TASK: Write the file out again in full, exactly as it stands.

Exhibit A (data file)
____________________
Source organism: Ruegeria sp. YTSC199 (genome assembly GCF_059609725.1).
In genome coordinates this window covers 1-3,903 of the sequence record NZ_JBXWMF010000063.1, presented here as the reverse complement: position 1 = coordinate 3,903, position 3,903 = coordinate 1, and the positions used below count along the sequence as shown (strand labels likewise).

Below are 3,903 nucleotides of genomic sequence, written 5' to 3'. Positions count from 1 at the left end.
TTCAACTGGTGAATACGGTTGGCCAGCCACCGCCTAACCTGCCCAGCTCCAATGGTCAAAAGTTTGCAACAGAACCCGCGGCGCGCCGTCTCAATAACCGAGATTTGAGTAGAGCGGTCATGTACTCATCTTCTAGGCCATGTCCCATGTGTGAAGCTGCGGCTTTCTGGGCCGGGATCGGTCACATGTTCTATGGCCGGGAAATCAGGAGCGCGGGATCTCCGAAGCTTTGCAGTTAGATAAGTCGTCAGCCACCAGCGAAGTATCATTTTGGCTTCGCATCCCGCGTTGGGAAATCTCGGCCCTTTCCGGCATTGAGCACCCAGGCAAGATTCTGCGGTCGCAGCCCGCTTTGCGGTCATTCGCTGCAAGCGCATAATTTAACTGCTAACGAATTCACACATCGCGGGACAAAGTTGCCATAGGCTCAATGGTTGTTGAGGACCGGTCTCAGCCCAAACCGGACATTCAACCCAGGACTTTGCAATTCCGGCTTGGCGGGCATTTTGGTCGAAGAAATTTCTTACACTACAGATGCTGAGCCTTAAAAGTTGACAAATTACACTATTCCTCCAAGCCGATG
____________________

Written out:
Source organism: Ruegeria sp. YTSC199 (genome assembly GCF_059609725.1).
In genome coordinates this window covers 1-3,903 of the sequence record NZ_JBXWMF010000063.1, presented here as the reverse complement: position 1 = coordinate 3,903, position 3,903 = coordinate 1, and the positions used below count along the sequence as shown (strand labels likewise).

Below are 3,903 nucleotides of genomic sequence, written 5' to 3'. Positions count from 1 at the left end.
TTCAACTGGTGAATACGGTTGGCCAGCCACCGCCTAACCTGCCCAGCTCCAATGGTCAAAAGTTTGCAACAGAACCCGCGGCGCGCCGTCTCAATAACCGAGATTTGAGTAGAGCGGTCATGTACTCATCTTCTAGGCCATGTCCCATGTGTGAAGCTGCGGCTTTCTGGGCCGGGATCGGTCACATGTTCTATGGCCGGGAAATCAGGAGCGCGGGATCTCCGAAGCTTTGCAGTTAGATAAGTCGTCAGCCACCAGCGAAGTATCATTTTGGCTTCGCATCCCGCGTTGGGAAATCTCGGCCCTTTCCGGCATTGAGCACCCAGGCAAGATTCTGCGGTCGCAGCCCGCTTTGCGGTCATTCGCTGCAAGCGCATAATTTAACTGCTAACGAATTCACACATCGCGGGACAAAGTTGCCATAGGCTCAATGGTTGTTGAGGACCGGTCTCAGCCCAAACCGGACATTCAACCCAGGACTTTGCAATTCCGGCTTGGCGGGCATTTTGGTCGAAGAAATTTCTTACACTACAGATGCTGAGCCTTAAAAGTTGACAAATTACACTATTCCTCCAAGCCGATG